tory ever had been governed except
as the people who lived there wanted
it governed.
"That is an absolute reversal of
history," said the president, "and it's
all in the league of nations."
High taxes, a large standing army
and a "military government in
spirit" would be required, he said,
"if the United States were to fol
low the advice of some men and
'stand by itself.'"
, Germanism or League.
"Your choice," said Mr. Wilson,
"is between the league of nations
and Germanism. I have told you
what I mean by Germanism having
a chip on your shoulder."
When the president added that
sometimes he had "been called an
idealist" someone shouted "good"
and the crowd cheered.
The certain way to have trouble
between capital and labor, said the
president, was for them to refuse to
discuss their differences. He said
he could not understand how a man
could refuse to discuss his case un
less he was wrong. The same rule,
he declared, applied to differences
between nations.
America -could stay out of the
league, said the president, but it
would be at the expense of the peace
of the world .
"America is necessary," he added,
"to the peace of the world. And the
peace and confidence of the world
are necessary to America." '
Mr. Wilson expressed his regret
that he could not be in Washington
on September 16, when General Per
shing and the First division parade
Nebraska Representative
Speaks Against League
Washington, Sept. 8. (Special
Telegram.) A-speech in opposition
to the adoption by the senate of the
league of nations covenant as now
drafted was made in the house Mon
day by Congressman McLaughlin of
the Fourth Nebraska district. Mr.
McLaughlin forcibly expressed the
belief that the covenant as now pro
posed by President Wilson in
creased rather than diminished the
possibility of future wars and for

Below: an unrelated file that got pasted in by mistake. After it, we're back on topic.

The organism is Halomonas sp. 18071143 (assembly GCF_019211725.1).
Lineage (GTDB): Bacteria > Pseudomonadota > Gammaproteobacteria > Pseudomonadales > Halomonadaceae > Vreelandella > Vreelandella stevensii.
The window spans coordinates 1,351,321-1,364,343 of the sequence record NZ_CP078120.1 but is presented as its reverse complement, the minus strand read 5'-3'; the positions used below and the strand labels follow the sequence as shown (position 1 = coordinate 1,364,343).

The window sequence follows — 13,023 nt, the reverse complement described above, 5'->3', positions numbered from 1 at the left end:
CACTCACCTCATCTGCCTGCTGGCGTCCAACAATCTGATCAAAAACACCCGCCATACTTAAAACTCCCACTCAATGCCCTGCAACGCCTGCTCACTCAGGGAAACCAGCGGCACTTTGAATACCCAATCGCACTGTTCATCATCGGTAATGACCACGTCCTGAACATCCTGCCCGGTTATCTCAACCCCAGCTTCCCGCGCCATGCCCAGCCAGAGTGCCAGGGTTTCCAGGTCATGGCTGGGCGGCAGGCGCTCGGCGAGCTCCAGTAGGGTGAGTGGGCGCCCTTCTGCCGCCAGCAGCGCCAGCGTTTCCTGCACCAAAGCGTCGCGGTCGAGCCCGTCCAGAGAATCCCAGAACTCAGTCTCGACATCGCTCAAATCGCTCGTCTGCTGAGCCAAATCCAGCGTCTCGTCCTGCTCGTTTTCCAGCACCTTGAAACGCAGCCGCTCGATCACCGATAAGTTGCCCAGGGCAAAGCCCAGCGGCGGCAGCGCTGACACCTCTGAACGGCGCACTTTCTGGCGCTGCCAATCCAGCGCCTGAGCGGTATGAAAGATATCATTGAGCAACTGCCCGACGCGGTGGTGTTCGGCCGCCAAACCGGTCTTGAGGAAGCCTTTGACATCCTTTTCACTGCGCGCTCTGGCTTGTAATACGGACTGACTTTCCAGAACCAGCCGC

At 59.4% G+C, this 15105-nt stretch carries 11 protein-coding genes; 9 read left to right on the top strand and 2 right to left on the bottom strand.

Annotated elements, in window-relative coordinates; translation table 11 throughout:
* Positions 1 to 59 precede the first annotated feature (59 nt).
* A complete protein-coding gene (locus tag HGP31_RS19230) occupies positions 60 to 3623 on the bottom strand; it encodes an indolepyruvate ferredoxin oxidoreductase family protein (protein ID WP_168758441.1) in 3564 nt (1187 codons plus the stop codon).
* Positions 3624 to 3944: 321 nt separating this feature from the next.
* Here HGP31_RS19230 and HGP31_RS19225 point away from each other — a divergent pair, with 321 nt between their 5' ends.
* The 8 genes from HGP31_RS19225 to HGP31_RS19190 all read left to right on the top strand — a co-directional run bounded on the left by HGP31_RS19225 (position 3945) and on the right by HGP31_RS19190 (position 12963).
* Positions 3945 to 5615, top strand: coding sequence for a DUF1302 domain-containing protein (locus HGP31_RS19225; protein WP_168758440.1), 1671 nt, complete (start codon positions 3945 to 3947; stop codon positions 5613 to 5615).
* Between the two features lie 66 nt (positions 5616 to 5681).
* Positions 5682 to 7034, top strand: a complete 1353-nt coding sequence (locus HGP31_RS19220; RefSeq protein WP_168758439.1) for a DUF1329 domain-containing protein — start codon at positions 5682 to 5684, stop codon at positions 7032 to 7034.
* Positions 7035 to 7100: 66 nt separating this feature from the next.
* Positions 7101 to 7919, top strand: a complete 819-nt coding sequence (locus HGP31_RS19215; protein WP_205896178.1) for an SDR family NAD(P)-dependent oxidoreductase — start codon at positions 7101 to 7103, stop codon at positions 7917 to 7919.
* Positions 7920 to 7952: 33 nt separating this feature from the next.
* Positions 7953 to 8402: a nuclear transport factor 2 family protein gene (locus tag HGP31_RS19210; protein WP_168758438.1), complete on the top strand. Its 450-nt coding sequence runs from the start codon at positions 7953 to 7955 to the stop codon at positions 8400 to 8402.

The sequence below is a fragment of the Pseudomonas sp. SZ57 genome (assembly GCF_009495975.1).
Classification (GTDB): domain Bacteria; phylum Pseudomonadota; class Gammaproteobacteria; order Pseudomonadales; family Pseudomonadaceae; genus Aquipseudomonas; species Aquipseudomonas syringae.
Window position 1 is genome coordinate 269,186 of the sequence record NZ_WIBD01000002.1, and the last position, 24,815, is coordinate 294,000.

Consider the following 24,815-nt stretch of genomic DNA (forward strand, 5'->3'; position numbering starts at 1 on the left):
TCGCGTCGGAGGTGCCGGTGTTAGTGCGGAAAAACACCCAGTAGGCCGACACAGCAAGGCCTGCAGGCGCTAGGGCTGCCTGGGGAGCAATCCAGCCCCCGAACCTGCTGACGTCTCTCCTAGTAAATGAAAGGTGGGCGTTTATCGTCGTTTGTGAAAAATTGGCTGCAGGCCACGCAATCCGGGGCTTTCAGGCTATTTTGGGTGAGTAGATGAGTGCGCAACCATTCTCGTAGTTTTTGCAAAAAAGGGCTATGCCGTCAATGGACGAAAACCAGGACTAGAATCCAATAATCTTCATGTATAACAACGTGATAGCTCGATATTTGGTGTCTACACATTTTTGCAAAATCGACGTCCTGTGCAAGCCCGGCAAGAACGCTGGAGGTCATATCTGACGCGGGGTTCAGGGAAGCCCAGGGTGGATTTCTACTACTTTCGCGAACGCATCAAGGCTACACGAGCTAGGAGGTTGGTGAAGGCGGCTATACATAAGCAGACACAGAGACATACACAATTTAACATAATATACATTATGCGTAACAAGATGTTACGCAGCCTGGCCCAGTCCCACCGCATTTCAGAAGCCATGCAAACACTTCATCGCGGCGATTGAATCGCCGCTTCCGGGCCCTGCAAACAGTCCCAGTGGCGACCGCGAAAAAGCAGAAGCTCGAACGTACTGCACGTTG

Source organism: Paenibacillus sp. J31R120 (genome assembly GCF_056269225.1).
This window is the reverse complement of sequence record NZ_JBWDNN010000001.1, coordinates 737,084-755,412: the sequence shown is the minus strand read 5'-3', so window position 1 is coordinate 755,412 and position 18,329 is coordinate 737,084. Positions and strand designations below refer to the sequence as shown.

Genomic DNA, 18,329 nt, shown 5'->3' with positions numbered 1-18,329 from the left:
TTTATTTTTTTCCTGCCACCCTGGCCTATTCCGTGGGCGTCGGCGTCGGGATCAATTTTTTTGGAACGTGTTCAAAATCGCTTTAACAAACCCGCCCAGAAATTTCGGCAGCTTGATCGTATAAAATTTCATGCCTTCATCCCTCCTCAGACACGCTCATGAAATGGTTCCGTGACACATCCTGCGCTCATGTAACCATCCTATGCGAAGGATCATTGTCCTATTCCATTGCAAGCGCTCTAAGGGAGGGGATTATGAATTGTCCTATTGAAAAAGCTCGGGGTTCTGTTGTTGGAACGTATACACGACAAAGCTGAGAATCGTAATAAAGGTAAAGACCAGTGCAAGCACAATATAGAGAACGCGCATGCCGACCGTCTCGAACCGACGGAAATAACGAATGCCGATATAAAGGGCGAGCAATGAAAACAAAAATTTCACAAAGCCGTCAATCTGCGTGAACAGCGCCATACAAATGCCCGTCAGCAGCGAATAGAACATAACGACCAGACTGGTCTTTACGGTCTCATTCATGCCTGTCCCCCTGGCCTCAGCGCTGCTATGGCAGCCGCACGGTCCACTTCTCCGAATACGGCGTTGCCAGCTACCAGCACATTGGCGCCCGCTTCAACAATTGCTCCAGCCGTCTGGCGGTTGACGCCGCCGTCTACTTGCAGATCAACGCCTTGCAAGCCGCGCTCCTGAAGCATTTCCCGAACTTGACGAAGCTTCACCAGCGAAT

that reason opposed it. He said
many letters had reached him from
people who advocated a league of
nations several months ago who op
posed the present plan, and ex
plained that while the abstract pro
posal of a league to end wars would
meet with universal approval the
concrete details dioVnot accomplish
hat purpose.
nient, I would be glad to die that it
might be consummated, because I
!ave a vision, my fellow citizens,
that if this thing should by some
mishap not be accomplished, there
would rest forever upon the fair
name of this people, a stain which
could never be effaced, which would
be unendurable to every lover of
This strain of doubt, this fear, that
some dire end awaited the covenant,
must surely have been removed
from the mind of the president by
the rounds of applause and the
cheers the longest and most pro
nounced during the course of his
entire address, and in fact even
greater than the ovation which
greeted him upon his arrival in the
Municipal Auditorium.
The president, however, failed to
explain to the crowd, eager to hear,
his own answer to the vital ques
tion of why, England was given six
votes in the council of the league of
nations to one of the United States
and why Japan was given wast